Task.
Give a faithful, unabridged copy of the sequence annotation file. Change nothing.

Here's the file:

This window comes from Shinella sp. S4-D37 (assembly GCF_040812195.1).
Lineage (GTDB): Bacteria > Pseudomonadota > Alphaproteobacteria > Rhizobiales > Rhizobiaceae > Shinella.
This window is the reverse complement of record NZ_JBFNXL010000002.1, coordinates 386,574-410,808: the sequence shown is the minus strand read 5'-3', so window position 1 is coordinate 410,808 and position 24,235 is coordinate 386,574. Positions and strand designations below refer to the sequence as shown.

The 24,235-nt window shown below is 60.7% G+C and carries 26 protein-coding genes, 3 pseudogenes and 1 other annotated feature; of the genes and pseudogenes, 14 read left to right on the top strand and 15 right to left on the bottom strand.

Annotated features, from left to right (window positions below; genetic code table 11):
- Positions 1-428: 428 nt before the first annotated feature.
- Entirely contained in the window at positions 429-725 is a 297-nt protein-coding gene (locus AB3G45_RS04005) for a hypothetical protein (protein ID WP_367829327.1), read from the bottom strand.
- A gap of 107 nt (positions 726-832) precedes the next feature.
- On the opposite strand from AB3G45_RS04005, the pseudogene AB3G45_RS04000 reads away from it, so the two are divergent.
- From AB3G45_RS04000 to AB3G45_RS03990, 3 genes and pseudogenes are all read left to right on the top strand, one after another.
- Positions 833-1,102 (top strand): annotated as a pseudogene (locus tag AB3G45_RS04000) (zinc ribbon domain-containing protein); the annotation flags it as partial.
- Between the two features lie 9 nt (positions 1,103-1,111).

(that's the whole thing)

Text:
This window comes from Shinella sp. S4-D37 (assembly GCF_040812195.1).
Lineage (GTDB): Bacteria > Pseudomonadota > Alphaproteobacteria > Rhizobiales > Rhizobiaceae > Shinella.
This window is the reverse complement of record NZ_JBFNXL010000002.1, coordinates 386,574-410,808: the sequence shown is the minus strand read 5'-3', so window position 1 is coordinate 410,808 and position 24,235 is coordinate 386,574. Positions and strand designations below refer to the sequence as shown.

The 24,235-nt window shown below is 60.7% G+C and carries 26 protein-coding genes, 3 pseudogenes and 1 other annotated feature; of the genes and pseudogenes, 14 read left to right on the top strand and 15 right to left on the bottom strand.

Annotated features, from left to right (window positions below; genetic code table 11):
- Positions 1-428: 428 nt before the first annotated feature.
- Entirely contained in the window at positions 429-725 is a 297-nt protein-coding gene (locus AB3G45_RS04005) for a hypothetical protein (protein ID WP_367829327.1), read from the bottom strand.
- A gap of 107 nt (positions 726-832) precedes the next feature.
- On the opposite strand from AB3G45_RS04005, the pseudogene AB3G45_RS04000 reads away from it, so the two are divergent.
- From AB3G45_RS04000 to AB3G45_RS03990, 3 genes and pseudogenes are all read left to right on the top strand, one after another.
- Positions 833-1,102 (top strand): annotated as a pseudogene (locus tag AB3G45_RS04000) (zinc ribbon domain-containing protein); the annotation flags it as partial.
- Between the two features lie 9 nt (positions 1,103-1,111).